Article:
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Judge orders release of man at center of bail reform case

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Public defender Anita Nabha places her hand on the back of Kenneth Humphrey, who was granted release to a residential treatment center for seniors by Judge Brendan Conroy following nearly a year in custody after finding he posed no threat to public safety while under release conditions including electronic monitoring at the Hall of Justice on Thursday, May 3, 2018. (Kevin N. Hume/S.F. Examiner)

A San Francisco judge on Thursday ordered the release of the man whose residential burglary case is at the center of a landmark decision on bail reform in California.

Kenneth Humphrey, 64, will be released to a residential treatment center for seniors after Judge Brendan Conroy found he posed no likely threat to public safety while under release conditions including electronic monitoring.

Inside a packed courtroom, Conroy reminded Humphrey to comply with those conditions.

“You’ve become a symbol for some people,” Conroy said. “This is the second chance… if you are out of bounds… i’ll put you back in.”

SEE RELATED: Inmate at center of bail reform fight still jailed, awaiting new hearing

Humphrey has spent more than 11 months in County Jail on $350,000 bail for allegedly robbing his 79-year-old neighbor and threatening to cover his mouth with a pillow case.

In January, a California appeals court found that Humphrey was entitled to a new bail hearing and ruled that judges must consider a defendant’s ability to pay when setting bail.

Prosecutors Allison Macbeth and Courtney Burris had sought to keep Humphrey in jail, citing previous robbery convictions going back to the 1980s, which they said showed that Humphrey was a threat to public safety and had a pattern of preying on vulnerable victims such as women and the elderly.

Prosecutors on Tuesday had said the victim in the case wanted to give a statement in court, but the victim was unable to attend because he is sick and bed-ridden, according to prosecutors.

Outside of court, Deputy Public Defender Anita Nabha said of Humphrey, “He’s obviously very happy that he’s going to be able to continue this fight outside of jail and continue to work on his health and progress.”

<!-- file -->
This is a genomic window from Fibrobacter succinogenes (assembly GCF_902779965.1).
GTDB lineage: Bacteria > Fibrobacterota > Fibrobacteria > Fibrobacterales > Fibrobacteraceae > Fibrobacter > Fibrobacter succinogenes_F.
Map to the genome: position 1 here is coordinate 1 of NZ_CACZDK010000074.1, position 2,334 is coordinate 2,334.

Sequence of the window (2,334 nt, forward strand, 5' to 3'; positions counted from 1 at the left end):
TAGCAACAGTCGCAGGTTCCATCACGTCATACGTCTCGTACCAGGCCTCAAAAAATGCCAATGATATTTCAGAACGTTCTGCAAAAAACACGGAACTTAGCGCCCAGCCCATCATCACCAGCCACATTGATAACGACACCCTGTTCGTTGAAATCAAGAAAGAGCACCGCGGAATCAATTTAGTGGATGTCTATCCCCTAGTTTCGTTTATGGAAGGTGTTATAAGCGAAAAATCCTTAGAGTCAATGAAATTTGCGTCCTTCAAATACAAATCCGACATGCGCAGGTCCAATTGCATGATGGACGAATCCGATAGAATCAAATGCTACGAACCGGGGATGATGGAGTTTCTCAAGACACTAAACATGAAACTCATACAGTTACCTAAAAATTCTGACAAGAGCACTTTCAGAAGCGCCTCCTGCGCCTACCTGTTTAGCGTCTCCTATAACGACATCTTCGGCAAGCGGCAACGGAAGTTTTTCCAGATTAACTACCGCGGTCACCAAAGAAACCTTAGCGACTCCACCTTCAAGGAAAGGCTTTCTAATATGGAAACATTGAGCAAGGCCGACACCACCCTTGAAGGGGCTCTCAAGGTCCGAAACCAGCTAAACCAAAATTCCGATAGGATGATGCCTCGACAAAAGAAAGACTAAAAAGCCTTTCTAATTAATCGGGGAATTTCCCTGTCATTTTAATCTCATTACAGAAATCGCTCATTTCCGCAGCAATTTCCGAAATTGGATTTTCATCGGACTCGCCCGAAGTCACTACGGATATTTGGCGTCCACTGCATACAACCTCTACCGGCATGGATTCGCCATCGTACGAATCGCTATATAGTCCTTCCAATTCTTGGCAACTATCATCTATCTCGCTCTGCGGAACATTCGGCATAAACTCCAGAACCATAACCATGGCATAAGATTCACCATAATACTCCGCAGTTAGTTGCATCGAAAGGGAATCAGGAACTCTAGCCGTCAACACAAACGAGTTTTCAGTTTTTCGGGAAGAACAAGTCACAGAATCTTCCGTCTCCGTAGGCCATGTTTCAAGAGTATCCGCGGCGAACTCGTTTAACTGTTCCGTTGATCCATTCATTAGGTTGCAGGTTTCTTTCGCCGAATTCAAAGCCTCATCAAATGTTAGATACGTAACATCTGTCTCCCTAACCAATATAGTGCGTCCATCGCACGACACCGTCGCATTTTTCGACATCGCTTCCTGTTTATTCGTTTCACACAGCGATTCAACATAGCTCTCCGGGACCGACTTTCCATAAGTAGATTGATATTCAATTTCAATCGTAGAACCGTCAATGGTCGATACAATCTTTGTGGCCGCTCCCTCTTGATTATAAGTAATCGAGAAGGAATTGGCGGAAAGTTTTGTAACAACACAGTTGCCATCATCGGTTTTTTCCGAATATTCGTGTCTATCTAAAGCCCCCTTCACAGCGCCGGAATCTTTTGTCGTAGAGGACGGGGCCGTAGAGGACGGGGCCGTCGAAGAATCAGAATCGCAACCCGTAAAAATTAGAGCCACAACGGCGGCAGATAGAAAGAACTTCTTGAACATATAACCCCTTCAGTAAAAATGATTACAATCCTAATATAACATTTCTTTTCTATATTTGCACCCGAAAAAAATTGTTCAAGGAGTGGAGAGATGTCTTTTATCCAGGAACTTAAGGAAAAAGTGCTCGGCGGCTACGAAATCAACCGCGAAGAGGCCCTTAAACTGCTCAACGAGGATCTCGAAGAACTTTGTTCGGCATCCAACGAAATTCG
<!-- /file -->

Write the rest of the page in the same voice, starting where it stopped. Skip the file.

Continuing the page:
“This is a monumental decision today by the judge and we’re very grateful that he is abiding by the new law and he’s recognizing that this case, Mr. Humphrey’s case, changed state law,” Public Defender Jeff Adachi said.

After his 2017 arrest, Humphrey’s bail had initially been set at $600,000 based on the state’s bail schedule, but a judge eventually lowered it to $350,000 after the San Francisco public defender’s office argued that the initial amount was excessive and that Humphrey did not poses a risk to the public.

While San Francisco District Attorney George Gascon has been in favor of changing the money bail system, last month in a letter sent to the state Supreme Court, Gascon asked to allow trial courts to consider public safety when setting bail for a defendant, which he says the January ruling does not make clear.

“We’re firmly supportive of the elimination of money bail. I think the primary concern in this case is that you have a defendant who’s alleged to have targeted an elderly individual and now the court has chose to release him to a target-rich environment where he’ll be surrounded by elderly individuals,” District Attorney’s Office spokesman Max Szabo said outside of court.

“What we’re concerned about going forward, however, is that the Humphrey decision didn’t answer all of our questions about where do we go from here,” Szabo said. “It’s basically answered part of the equation but hasn’t really answered the full equation about how we move away from money bail safely.”

“We need to so in a way that’s thoughtful and doesn’t jeopardize public safety. That’s what we’re really concerned about,” he said.

Members of activist group Silicon Valley De-Bug chant in support of Kenneth Humphrey after he was granted release to a residential treatment center for seniors by Judge Brendan Conroy on Thursday. (Kevin N. Hume/S.F. Examiner)

-Bay City News reporter Daniel Montes contributed to this story

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